Uyghur forced labor in the Xinjiang region is threatening the solar panel industry worldwide. The world is trying to shift to renewable energy resources for its power needs. Whether solar power or hydropower, these natural resources are being harnessed to reduce the carbon footprint left by humans. U.S. President Joe Biden is also keen to shift to solar panels and rely on solar energy to make America more eco-friendly. While this initiative is applaudable, there is a darker fact behind this goal. Reports are surfacing that indicate using Uyghur forced labor in the Xinjiang region may prevent this dream from becoming a reality.
The last couple of decades have seen China’s Xinjiang region evolve into the world’s largest supplier of raw materials that are crucial for the manufacture of solar panels. Polysilicon is a crucial element of solar panels and more than 45 percent of the world’s polysilicon is manufactured in China. The dark fact is the Chinese government sanctions the use of Uyghur forced labor to mine these elements without proper safety measures.
The history of China and the Uyghurs
The Uyghur region is predominantly home to Turkish-speaking Sunni Muslims. There are many disputed claims by the Chinese authorities and Uyghur nationalists about the actual history of the people of Xinjiang and the Uyghur region. While the former claims that Uyghurs in Xinjiang came from the Tiele tribes and only in the 9th century did they become Xinjiang’s main political and social force. The latter, on the other hand, claim that Uyghurs are the original inhabitants of Xinjiang, having a history that dates back 9,000 years.
Being an autonomous region under China’s control, Xinjiang serves as the capital of the Uyghur region. Like Tibet, the Xinjiang region’s Uyghurs have constantly protested against the strict nationalism imposed by China’s President Xi Jinping. While China’s officials deny any such use of extreme force, recent reports of the processing of polysilicon to manufacture solar panels have shed new light on these claims.
The claim of Uyghur forced labor
United Kingdom’s Sheffield Hallam University conducted a study and published a report stating the coercive ways used by the Chinese government to implement Uyghur forced labor in the Xinjiang region. The report is co-authored by supply chain analyst Nyrola Elimä, who lived in the Uyghur region for 19 years.
The report, published in May 2021 titled In Broad Daylight: Uyghur Forced Labor and Global Solar Supply Chains, presents evidence of a troubling reality — components for solar panels may be created with Uyghur forced labor. This labor transfer is made under extremely forced conditions and threats of internment and re-education have been added to the violation of human rights claims against China and President Xi.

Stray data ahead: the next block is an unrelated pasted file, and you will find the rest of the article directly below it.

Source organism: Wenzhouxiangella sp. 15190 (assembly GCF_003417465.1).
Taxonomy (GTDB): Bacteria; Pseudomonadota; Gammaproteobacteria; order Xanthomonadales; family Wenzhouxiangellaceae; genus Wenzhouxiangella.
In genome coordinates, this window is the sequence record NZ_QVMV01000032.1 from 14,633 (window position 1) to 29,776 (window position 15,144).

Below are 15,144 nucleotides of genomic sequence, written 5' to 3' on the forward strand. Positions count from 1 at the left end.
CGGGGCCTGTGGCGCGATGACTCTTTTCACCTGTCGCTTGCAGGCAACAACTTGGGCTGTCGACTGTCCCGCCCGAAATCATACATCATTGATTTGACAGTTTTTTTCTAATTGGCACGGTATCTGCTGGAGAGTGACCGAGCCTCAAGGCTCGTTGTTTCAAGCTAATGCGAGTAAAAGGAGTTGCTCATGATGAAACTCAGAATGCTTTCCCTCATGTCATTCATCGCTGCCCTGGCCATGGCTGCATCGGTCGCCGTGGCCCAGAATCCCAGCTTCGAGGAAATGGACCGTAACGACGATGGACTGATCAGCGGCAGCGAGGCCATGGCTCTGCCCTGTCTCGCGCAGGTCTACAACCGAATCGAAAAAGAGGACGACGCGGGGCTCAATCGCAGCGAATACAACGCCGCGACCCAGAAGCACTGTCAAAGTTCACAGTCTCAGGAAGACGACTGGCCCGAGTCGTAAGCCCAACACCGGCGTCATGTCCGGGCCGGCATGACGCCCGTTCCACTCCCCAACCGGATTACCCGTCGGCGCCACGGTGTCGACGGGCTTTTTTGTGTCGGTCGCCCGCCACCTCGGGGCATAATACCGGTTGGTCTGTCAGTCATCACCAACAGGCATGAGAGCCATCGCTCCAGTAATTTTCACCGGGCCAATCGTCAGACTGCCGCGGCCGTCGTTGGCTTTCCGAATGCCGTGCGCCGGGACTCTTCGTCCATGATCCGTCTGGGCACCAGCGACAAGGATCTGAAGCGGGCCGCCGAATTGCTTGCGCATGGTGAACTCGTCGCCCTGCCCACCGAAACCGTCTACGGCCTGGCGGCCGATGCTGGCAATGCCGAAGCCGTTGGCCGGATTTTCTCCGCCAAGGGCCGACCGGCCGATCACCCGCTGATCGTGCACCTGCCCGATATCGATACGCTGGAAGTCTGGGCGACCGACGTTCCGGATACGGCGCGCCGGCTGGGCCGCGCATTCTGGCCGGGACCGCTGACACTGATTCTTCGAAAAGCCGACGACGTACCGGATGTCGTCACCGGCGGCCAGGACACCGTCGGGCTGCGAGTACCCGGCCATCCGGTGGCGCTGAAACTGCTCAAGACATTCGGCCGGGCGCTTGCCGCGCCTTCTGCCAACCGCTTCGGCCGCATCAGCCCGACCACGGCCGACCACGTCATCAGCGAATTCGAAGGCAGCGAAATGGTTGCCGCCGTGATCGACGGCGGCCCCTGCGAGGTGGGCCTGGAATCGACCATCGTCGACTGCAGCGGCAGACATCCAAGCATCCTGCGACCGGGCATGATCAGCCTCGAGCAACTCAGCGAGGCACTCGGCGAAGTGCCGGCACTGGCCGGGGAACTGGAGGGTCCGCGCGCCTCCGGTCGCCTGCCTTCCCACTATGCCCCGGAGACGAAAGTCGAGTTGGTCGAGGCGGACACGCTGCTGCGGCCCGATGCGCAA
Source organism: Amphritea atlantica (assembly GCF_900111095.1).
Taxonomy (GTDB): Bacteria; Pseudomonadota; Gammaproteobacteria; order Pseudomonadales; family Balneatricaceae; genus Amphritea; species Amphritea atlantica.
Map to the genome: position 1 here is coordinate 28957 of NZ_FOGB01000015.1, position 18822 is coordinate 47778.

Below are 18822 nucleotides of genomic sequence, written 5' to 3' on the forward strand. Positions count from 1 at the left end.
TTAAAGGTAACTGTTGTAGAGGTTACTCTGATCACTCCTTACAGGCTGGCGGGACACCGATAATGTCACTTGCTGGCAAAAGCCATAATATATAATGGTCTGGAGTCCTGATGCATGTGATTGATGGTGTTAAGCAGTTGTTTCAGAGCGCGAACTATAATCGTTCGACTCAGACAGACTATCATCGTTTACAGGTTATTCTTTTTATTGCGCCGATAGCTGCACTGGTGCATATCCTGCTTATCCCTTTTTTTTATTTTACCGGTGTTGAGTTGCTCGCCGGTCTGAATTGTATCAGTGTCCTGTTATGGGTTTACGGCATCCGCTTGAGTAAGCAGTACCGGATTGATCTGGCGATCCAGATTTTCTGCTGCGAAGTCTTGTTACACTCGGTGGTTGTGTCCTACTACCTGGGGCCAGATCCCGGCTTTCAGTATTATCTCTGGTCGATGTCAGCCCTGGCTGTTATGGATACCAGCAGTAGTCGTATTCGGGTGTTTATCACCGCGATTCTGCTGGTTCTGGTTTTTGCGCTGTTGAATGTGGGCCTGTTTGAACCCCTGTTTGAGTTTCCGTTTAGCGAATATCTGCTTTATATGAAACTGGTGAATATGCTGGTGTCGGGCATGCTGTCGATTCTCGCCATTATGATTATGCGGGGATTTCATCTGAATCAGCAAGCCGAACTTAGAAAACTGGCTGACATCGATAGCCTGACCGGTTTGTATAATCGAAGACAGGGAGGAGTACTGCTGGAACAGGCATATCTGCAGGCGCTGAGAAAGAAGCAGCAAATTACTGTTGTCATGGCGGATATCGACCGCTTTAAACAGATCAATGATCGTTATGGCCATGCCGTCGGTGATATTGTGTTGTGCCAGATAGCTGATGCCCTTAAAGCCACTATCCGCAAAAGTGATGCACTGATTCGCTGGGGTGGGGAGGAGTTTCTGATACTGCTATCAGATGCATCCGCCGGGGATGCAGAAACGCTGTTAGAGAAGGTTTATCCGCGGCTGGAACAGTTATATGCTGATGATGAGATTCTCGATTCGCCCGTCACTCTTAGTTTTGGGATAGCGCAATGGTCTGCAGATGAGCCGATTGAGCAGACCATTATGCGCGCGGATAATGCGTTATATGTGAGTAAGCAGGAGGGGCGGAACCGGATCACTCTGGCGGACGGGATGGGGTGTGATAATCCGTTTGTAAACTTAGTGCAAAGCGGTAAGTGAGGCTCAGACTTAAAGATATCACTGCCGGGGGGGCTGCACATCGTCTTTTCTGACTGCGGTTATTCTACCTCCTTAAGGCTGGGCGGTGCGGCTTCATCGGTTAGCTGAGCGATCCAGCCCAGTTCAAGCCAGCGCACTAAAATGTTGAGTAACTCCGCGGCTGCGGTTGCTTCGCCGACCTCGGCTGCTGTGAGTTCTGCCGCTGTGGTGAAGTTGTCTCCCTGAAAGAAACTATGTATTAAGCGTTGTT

The researchers have identified 11 key companies that are actively engaged in these forced labor transfers in the Xinjiang region. They have also gathered evidence of over 90 companies spread worldwide whose supply chains are affected by this coercive transfer of labor. The people from this region are made to sign up for labor transfer programs and are often made to work as slaves. These laborers do not have the chance to walk away or quit for fear of internment.
Countering these claims, the Chinese Ministry of Foreign Affairs spokesperson Hua Chunying calls these claims blatant lies. She pointed out that past incidents too can be checked where the Chinese government was accused of using forced labor in the cotton industry and now the same claims are being raked up for the polysilicon and solar energy industry. Hua further states that many anti-China countries and countries in the West are intentionally trying to tarnish the Chinese government and these nations and people have darker, sinister intentions for the same.
The report also mentions that not only is the polysilicon area highly saturated by exploited laborers, but also the mining of quartz. While China and the Chinese companies are tapping into the supply and demand chain for solar panel raw materials, the laborers are the people who pay the greater price, states the report. Further, the reports claim that many of the people living in the Xinjiang region face physical abuse and are forced into indoctrination. Beijing, on the other hand, says that the people of the area are given the chance to learn about Chinese laws and language and pick up skills at various vocational camps.